Clinical Thyroidology® for the Public

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Early-life exposure to flame retardants is associated with lower FT4 but higher FT3 during later life

CTFP Volume 13 Issue 4

Many things that we use in daily modern life such as plastics, personal care products, electronic waste, pesticides and flame retardants are known to contain chemicals that interfere with the normal functioning of the glands of the endocrine system. These chemicals are called endocrine- disrupting compounds (EDCs). Exposure to such chemicals has been associated with the development of cancer, hormone dysfunction and reproductive problems. Children are believed to be particularly susceptible, even if the exposure has happened before birth. Many of the studies that have been done to investigate these effects do not have a clear dose-response relationship between higher EDC exposure and health problems and different studies have inconsistent results.

A particular type of these EDCs, polybrominated biphenyls (PBB) are flame retardants used commonly in electrical appliances and textiles. Once they enter the human body, they attach to fat and remain detectable for many years. In pregnant women, EDCs are also able to pass through the placenta and are found in breast milk.

In 1973, millions of Michigan residents were exposed to PBB when it was accidentally added to livestock feed. During the 10 month period before this was discovered, people were exposed by eating contaminated meat and dairy. In the aftermath, people who were believed to have had the highest exposure because they lived in or obtained their food from the affected farms were recruited to investigate the long term health effects of PBB exposure. These participants, their children and other members of the community have been followed for the past 40 years as part of the Michigan PBB Registry and have had their levels of PBB regularly assessed. The levels of other similar substances, known as PCBs were also assessed, as the participants were continuously exposed to from typical environmental sources. This study examined the effect that this exposure had on thyroid hormone levels in children.

Curtis SW et al 2019 Thyroid hormone levels associate with exposure to polychlorinated biphenyls and polybrominated biphenyls in adults exposed as children. Environ Health 18:75. PMID: 31443693.

For this study, 717 participants in the Michigan PBB Registry provided serum samples between 2004 and 2015. In these samples, 4 types of PBB and 4 types of PCBs were measured. Participants who were known to take thyroid medications were excluded. To evaluate outcomes, serum TSH, free T4, T4 and free T3 were measured.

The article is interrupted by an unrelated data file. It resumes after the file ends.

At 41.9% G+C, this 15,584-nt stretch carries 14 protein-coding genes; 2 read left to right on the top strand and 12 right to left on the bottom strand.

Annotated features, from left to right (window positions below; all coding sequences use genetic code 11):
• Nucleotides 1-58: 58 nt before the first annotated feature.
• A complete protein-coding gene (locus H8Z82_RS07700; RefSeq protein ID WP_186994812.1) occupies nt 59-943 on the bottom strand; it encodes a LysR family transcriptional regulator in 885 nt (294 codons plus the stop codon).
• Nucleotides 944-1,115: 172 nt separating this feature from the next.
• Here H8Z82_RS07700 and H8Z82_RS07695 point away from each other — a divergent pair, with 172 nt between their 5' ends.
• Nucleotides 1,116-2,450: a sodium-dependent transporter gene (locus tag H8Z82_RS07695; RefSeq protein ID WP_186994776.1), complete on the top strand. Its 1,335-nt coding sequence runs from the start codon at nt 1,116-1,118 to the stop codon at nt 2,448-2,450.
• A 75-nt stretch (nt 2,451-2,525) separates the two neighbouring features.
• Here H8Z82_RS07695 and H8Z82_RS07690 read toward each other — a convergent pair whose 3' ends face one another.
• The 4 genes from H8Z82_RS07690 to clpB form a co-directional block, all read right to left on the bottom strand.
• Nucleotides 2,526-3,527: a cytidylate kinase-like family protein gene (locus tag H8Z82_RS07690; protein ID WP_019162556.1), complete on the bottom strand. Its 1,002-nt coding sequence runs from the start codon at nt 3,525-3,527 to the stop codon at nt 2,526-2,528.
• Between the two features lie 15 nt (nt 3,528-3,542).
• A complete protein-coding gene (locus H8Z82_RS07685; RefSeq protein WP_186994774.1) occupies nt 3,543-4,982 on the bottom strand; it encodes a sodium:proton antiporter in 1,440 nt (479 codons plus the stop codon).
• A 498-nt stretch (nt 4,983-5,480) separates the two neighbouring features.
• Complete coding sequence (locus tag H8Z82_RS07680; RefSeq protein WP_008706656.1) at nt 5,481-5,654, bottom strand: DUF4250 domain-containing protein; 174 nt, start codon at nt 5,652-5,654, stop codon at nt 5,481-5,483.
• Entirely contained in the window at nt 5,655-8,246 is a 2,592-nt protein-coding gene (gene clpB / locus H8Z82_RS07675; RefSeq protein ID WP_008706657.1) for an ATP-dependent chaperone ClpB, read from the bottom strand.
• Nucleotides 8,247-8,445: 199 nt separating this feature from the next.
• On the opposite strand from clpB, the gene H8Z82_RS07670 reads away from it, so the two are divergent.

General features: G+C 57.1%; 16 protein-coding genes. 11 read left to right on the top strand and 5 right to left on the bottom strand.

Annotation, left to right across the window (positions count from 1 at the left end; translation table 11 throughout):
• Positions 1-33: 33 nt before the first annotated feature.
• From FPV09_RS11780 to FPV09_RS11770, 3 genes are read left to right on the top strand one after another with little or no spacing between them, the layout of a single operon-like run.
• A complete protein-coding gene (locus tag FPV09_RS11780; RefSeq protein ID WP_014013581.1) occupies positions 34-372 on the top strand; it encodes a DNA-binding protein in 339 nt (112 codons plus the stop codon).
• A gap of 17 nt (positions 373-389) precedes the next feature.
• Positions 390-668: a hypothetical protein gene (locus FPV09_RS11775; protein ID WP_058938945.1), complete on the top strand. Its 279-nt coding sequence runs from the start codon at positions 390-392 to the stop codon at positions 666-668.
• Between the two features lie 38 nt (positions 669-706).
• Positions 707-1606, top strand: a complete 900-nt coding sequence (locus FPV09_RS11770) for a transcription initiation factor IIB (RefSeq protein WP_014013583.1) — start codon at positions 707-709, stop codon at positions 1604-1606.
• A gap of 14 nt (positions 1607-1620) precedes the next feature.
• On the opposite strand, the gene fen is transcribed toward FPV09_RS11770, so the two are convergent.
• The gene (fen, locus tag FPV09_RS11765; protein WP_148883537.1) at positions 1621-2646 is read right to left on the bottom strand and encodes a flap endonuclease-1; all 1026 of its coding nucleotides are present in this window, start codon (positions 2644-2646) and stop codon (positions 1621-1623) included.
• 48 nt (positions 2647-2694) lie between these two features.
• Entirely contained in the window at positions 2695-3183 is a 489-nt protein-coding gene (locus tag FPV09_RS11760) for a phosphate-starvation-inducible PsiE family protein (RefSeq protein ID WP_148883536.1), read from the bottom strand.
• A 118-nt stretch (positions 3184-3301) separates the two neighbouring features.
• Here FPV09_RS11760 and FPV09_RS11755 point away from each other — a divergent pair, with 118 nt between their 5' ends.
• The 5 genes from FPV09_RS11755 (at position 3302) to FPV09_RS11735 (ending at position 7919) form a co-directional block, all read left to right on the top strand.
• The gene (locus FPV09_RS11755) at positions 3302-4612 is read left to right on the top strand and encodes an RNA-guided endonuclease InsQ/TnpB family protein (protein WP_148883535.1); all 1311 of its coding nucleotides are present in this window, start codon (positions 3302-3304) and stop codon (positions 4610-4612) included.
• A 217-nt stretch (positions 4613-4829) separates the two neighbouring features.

The study population was 61.6% female, average age of exposure was 14 years, 446 were exposed before puberty and 269 after completion of puberty. The participants were found to have PCBs levels similar to those found in representative samples of the United States. However, 92% of participants had higher PBB levels when comparing to the rest of the U.S population. Older participants had higher levels of PBB and PCB; men had higher levels of both than women.

A higher PBB concentration was associated with a lower free T4 and a higher free T3 and this association was observed mainly in participants who were exposed before completion of puberty. A higher PCB concentration was associated with a higher free T4. There was no association of either chemical with TSH, total T4 or total T3.

The conclusion of this study is that exposure to PBBs during early life is associated with lower free T4 and higher free T3 concentrations during later life. Although the associations between thyroid hormone levels and PBB in this study are not consistent with actual clinical thyroid disease (the majority of the samples were within usual ranges for population), variation in thyroid hormone levels within their normal ranges can still impact health. Therefore, people with higher exposure to PBBs may be at greater risk for metabolic and reproductive problems even if their hormone levels are still within the usual population range. This is especially true about the people exposed as children. Further study of this population is needed to determine the health implications of this exposure.

— Jessie Block-Galarza, MD


Thyroxine (T4): the major hormone produced by the thyroid gland.

Triiodothyronine (T3): the active thyroid hormone, usually produced from thyroxine.

TSH: thyroid stimulating hormone — produced by the pituitary gland that regulates thyroid function; also the best screening test to determine if the thyroid is functioning normally

Endocrine disruptors (EDCs): chemical pollutants in the environment that can affect the action of endocrine glands. Examples include bisphenol A (BPA), polychlorinated biphenols (PCBs), perfluoroalkyl substances (PFAs), polybrominated biphenyls (PBB) and organochlorines (OCs).